Why Swan is right to stick to his surplus plan

You wouldn't be Wayne Swan for quids.

Politically, the Treasurer is damned if he doesn't deliver his promised surplus in the budget papers on May 8. But, increasingly, it also appears Australia's most obstinate Treasurer will be damned if he does. Should the economy slow unexpectedly at a time when the government is cutting spending, he's sure to cop some of the blame.

Swan's dogged pursuit of a surplus has already earned him some awkward bedfellows, conservatives who claim he has embraced the idea of small government and paying off debt at any cost.

Meanwhile, his traditional allies - left-wing economists and some private sector economists who praised the government's fiscal stimulus - have turned against him, worried that planned spending cuts or tax rises will send a tepid economy even further off the boil.

So, should we have a budget surplus in 2012-13, or not?

Opponents rightly point out that the impact of past tax and spend decisions means the government is already taking heat out of the economy. By going from a deficit of $40 billion or so in one year, to a slim surplus the next, the budget is already contractionary.

True. But these figures have been around for some time, and Treasury has still been predicting a trend level of growth - around 2.5 per cent a year.

What matters for the economy with this budget is the magnitude of any new cuts.

But, without knowing what the figures are, it seems unlikely cuts will be big enough or ugly enough to derail growth. At least not when the Reserve Bank can also cut interest rates.

To keep his surplus promise, all Swan is concerned with is getting the 2012-13 books into the black. On the last count, he was there by $3 billion, though revenues have slipped since.

Let's assume revenue for that year has collapsed by about $10 billion, while spending is unchanged. That would mean the Treasurer needs to reduce spending or raise taxes by $7 billion to achieve his surplus.

One audacious strategy would be to pull forward spending from 2012-13 into 2011-12. He could, say, pre-pay $3 billion worth in planned carbon tax compensation payments before the end of this financial year. Doing so would, in fact, be both stimulatory in the short term and help achieve the surplus.

That would leave just $4 billion in spending cuts, which out of a $1.3 trillion economy, would reduce growth by only 0.3 percentage points. It's not huge, and could easily be offset by the Reserve Bank reducing interest rates.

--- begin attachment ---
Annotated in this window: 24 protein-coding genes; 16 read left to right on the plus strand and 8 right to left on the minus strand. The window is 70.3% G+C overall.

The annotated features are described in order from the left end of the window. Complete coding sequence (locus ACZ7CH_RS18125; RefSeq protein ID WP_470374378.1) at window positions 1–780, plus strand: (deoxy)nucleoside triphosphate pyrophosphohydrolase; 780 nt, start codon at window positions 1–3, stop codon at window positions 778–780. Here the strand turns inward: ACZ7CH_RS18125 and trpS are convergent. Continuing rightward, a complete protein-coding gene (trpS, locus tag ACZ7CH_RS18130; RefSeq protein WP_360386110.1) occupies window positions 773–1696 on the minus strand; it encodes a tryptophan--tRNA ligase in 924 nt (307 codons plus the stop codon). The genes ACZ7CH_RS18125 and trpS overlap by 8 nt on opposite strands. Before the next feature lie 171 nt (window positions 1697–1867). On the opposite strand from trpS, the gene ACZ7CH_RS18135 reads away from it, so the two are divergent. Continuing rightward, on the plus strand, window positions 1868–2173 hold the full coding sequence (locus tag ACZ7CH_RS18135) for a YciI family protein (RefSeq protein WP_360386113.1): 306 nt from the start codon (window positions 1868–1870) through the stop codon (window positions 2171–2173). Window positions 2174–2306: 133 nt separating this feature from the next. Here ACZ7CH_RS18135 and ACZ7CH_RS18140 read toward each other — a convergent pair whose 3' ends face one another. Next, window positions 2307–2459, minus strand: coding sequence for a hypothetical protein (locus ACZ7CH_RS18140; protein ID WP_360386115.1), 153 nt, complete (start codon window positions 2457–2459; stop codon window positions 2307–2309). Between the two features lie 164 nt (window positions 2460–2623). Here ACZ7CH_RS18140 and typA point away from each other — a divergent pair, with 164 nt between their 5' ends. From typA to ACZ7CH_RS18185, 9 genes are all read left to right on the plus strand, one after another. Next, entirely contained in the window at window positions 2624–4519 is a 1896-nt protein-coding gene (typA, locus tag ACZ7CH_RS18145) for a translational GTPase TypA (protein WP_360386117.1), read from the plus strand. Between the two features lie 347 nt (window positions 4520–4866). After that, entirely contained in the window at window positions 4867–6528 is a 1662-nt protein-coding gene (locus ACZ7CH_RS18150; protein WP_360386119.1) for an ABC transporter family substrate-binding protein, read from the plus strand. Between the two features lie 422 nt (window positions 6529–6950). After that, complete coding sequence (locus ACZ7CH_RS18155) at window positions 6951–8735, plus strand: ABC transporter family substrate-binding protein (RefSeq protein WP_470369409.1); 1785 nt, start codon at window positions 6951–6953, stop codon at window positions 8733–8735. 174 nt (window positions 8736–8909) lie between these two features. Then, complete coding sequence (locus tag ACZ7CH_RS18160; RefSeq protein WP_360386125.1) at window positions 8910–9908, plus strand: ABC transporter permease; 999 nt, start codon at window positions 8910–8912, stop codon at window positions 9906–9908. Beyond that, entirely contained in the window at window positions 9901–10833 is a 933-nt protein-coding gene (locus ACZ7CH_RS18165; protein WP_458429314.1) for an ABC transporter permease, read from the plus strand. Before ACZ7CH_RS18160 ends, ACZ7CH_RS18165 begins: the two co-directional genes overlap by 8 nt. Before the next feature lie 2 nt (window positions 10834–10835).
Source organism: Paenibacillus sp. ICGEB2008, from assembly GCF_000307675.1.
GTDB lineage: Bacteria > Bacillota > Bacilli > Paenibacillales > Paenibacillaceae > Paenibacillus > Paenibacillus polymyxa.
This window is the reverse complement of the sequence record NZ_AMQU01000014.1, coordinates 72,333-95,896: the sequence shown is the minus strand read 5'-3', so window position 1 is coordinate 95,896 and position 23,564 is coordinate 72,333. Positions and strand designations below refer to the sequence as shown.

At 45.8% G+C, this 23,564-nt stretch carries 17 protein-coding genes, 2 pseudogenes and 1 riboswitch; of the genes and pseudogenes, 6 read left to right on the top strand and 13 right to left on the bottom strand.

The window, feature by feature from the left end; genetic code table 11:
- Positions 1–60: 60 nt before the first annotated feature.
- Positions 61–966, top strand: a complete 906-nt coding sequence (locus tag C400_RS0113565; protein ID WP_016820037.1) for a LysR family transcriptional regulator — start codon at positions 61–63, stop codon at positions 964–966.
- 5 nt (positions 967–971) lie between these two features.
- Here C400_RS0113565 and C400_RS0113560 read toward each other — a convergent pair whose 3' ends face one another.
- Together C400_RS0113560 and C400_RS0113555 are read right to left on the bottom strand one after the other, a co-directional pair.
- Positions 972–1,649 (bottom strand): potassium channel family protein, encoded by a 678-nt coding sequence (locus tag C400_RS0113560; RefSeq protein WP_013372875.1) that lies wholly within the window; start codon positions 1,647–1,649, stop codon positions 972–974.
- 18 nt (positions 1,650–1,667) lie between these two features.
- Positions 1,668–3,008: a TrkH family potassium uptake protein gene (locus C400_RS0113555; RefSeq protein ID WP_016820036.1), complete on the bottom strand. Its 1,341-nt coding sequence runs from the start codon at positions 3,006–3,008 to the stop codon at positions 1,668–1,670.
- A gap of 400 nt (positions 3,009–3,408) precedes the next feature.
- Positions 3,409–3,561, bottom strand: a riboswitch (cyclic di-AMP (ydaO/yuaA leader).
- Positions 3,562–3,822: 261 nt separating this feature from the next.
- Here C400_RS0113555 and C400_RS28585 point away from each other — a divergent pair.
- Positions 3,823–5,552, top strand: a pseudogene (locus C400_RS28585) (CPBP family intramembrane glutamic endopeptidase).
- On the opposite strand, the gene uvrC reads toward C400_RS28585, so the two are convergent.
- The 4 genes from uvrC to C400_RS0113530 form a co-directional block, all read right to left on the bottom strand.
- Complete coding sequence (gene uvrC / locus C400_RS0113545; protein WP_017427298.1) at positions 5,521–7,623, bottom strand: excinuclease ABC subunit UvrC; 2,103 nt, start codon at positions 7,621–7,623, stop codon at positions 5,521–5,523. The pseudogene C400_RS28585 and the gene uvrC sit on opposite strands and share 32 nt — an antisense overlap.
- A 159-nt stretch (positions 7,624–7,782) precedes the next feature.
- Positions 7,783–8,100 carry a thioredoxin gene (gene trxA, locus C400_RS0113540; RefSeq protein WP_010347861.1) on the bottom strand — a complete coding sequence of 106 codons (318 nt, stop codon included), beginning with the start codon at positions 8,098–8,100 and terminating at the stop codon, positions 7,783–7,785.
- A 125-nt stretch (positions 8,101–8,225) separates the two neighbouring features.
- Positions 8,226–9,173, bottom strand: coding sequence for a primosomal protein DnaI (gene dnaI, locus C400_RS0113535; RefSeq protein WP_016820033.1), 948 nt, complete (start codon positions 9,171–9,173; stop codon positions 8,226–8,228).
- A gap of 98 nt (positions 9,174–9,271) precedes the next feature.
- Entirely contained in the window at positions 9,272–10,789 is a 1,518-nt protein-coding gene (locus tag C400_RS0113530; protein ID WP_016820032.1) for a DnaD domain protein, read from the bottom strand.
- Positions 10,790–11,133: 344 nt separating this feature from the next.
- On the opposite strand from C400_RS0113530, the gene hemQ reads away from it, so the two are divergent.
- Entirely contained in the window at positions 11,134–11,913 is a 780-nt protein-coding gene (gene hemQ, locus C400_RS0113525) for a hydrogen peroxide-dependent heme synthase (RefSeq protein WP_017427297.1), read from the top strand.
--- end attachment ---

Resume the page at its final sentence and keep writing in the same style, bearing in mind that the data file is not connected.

Even then, the nature of the budget cuts or tax increases will matter too. For the same reason that lower income earners were the target of budget stimulus - they react more to changes in their income - budget cuts targeted at higher income earners would have less impact on demand.

Tax increases on foreigners earning profits in Australia, say mining companies, would also have less of an impact on domestic demand, as would reduced spending on foreign-produced defence equipment. So it's far from clear that bringing the budget to surplus in 2012-13 will damage the economy.

But will it do any good?

A dubious argument doing the rounds, and coming from the government itself, is that a surplus is needed to give investors confidence in the Australian economy and Australian government bonds. In fact, all the evidence suggests foreign investors are too keen to hold Australian assets. All this demand is actually pushing up the value of the Australian dollar as investors must first buy dollars to purchase Australian assets. Less demand for Australian assets could in fact help bring the dollar down and relieve some pressure on manufacturing, tourism and education services.

A second dodgy argument is that we need a surplus to give the Reserve Bank the space to cut interest rates. It's dodgy, because it is in the clear to cut rates whenever it wants. Fiscal policy, as noted, is already contractionary and with inflation under control and a cash rate at 4.25 per cent - compared to close to zero in other developed nations - the Reserve Bank already has more room than most to cut rates.

But there are better reasons for achieving a surplus.

A change in the ''policy mix'' back towards having monetary policy (interest rates) rather than fiscal policy (government tax and spend policies) as the major tool for stabilising the macro-economy would be good for several reasons.

At a time when the exchange rate is high, in part because interest rates are high, tighter fiscal policy combined with lower interest rates will help to take pressure off some parts of the economy.

After the turmoil of the global financial crisis, it would also mean a return to business as usual. Before the global financial crisis, the consensus was that it was much better to have an independent central bank managing demand through interest rates, not politicians through government spending.

Pollies have sticky fingers, and hate cutting spending or raising taxes. An independent Reserve Bank is more at liberty to change policy settings. It also meets monthly and can change policy settings more quickly than the government, which tends to make decisions only every six months, coinciding with budget updates.

So, on balance, we should have a surplus, if only because it won't hurt too much and it could, at the margin, help shift the responsibility for macro-stability back to where it belongs - the Reserve Bank.

Keynesian demand-management fiscal policy is best kept as a ''break in case of emergency'' tool. It works best when it's clear a downturn is imminent - like the collapse of Lehman Brothers in 2008. In the absence of such signals, it's better for the government to concentrate on balancing its books and to leave day-to-day management of the macro-economy to the independent Reserve Bank.

Jessica Irvine is Economics Writer for The Sydney Morning Herald

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